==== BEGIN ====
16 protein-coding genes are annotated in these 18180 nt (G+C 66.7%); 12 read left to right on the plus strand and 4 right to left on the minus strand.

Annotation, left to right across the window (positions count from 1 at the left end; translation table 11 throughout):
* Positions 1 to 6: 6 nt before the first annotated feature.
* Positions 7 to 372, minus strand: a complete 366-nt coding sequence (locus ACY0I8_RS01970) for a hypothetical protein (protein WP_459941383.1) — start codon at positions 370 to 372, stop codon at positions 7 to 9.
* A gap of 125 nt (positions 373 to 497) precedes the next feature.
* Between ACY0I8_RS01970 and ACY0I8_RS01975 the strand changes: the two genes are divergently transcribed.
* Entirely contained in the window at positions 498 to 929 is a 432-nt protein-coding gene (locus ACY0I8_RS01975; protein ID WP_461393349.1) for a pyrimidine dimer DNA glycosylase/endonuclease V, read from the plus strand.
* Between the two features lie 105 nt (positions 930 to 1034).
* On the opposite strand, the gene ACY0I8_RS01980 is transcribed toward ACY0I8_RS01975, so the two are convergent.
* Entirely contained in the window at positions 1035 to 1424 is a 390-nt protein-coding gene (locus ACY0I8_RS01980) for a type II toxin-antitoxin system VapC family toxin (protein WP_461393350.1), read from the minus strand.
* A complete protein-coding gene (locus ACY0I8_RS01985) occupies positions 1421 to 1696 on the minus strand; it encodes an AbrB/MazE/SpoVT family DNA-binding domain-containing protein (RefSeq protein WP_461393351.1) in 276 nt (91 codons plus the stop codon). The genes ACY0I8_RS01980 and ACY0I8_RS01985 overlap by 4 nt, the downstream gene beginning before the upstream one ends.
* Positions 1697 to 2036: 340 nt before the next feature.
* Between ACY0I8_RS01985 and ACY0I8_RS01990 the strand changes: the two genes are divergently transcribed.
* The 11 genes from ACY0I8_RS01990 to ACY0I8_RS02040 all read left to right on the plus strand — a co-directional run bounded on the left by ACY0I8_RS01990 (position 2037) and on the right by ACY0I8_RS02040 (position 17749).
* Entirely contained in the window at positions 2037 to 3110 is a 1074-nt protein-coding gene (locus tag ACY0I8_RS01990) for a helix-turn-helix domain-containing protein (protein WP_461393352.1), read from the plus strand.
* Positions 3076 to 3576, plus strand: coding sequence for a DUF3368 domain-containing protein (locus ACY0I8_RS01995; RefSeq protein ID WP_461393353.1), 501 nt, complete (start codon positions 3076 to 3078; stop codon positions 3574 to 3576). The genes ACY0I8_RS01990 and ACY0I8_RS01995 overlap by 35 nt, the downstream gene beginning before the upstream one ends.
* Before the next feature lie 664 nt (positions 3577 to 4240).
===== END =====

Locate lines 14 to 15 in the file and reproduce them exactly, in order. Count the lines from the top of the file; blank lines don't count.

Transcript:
* The 11 genes from ACY0I8_RS01990 to ACY0I8_RS02040 all read left to right on the plus strand — a co-directional run bounded on the left by ACY0I8_RS01990 (position 2037) and on the right by ACY0I8_RS02040 (position 17749).
* Entirely contained in the window at positions 2037 to 3110 is a 1074-nt protein-coding gene (locus tag ACY0I8_RS01990) for a helix-turn-helix domain-containing protein (protein WP_461393352.1), read from the plus strand.